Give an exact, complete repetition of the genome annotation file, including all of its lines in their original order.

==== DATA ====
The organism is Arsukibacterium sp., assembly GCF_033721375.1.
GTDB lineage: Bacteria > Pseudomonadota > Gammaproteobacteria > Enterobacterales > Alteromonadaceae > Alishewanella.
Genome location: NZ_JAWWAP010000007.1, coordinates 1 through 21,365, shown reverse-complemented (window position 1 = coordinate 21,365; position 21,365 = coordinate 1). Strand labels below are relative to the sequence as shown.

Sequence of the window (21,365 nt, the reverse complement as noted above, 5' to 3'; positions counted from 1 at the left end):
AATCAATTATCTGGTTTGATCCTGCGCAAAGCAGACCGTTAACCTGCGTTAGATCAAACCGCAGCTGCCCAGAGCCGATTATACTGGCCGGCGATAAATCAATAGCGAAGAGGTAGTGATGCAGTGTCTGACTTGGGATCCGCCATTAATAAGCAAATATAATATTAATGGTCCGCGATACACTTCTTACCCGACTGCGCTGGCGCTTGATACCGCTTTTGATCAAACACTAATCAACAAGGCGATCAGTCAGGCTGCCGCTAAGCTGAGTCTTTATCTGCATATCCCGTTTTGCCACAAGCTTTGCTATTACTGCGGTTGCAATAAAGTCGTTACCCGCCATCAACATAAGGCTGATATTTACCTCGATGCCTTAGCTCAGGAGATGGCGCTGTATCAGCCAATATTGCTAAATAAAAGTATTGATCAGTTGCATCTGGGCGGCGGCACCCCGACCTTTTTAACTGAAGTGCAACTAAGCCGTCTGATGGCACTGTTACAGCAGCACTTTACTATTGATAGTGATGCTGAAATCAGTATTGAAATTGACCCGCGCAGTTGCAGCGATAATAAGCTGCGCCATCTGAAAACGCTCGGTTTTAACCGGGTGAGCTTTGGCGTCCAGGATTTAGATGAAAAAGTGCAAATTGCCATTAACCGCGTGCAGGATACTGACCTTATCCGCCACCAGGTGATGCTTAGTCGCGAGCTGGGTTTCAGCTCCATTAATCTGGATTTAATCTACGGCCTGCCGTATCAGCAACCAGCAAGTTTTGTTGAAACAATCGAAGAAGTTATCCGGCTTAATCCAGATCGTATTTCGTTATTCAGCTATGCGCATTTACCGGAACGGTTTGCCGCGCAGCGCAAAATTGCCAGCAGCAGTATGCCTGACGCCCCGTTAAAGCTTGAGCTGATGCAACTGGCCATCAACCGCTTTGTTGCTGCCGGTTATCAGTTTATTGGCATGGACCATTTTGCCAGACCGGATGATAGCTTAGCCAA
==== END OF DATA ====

The organism is Arsukibacterium sp., assembly GCF_033721375.1.
GTDB lineage: Bacteria > Pseudomonadota > Gammaproteobacteria > Enterobacterales > Alteromonadaceae > Alishewanella.
Genome location: NZ_JAWWAP010000007.1, coordinates 1 through 21,365, shown reverse-complemented (window position 1 = coordinate 21,365; position 21,365 = coordinate 1). Strand labels below are relative to the sequence as shown.

Sequence of the window (21,365 nt, the reverse complement as noted above, 5' to 3'; positions counted from 1 at the left end):
AATCAATTATCTGGTTTGATCCTGCGCAAAGCAGACCGTTAACCTGCGTTAGATCAAACCGCAGCTGCCCAGAGCCGATTATACTGGCCGGCGATAAATCAATAGCGAAGAGGTAGTGATGCAGTGTCTGACTTGGGATCCGCCATTAATAAGCAAATATAATATTAATGGTCCGCGATACACTTCTTACCCGACTGCGCTGGCGCTTGATACCGCTTTTGATCAAACACTAATCAACAAGGCGATCAGTCAGGCTGCCGCTAAGCTGAGTCTTTATCTGCATATCCCGTTTTGCCACAAGCTTTGCTATTACTGCGGTTGCAATAAAGTCGTTACCCGCCATCAACATAAGGCTGATATTTACCTCGATGCCTTAGCTCAGGAGATGGCGCTGTATCAGCCAATATTGCTAAATAAAAGTATTGATCAGTTGCATCTGGGCGGCGGCACCCCGACCTTTTTAACTGAAGTGCAACTAAGCCGTCTGATGGCACTGTTACAGCAGCACTTTACTATTGATAGTGATGCTGAAATCAGTATTGAAATTGACCCGCGCAGTTGCAGCGATAATAAGCTGCGCCATCTGAAAACGCTCGGTTTTAACCGGGTGAGCTTTGGCGTCCAGGATTTAGATGAAAAAGTGCAAATTGCCATTAACCGCGTGCAGGATACTGACCTTATCCGCCACCAGGTGATGCTTAGTCGCGAGCTGGGTTTCAGCTCCATTAATCTGGATTTAATCTACGGCCTGCCGTATCAGCAACCAGCAAGTTTTGTTGAAACAATCGAAGAAGTTATCCGGCTTAATCCAGATCGTATTTCGTTATTCAGCTATGCGCATTTACCGGAACGGTTTGCCGCGCAGCGCAAAATTGCCAGCAGCAGTATGCCTGACGCCCCGTTAAAGCTTGAGCTGATGCAACTGGCCATCAACCGCTTTGTTGCTGCCGGTTATCAGTTTATTGGCATGGACCATTTTGCCAGACCGGATGATAGCTTAGCCAA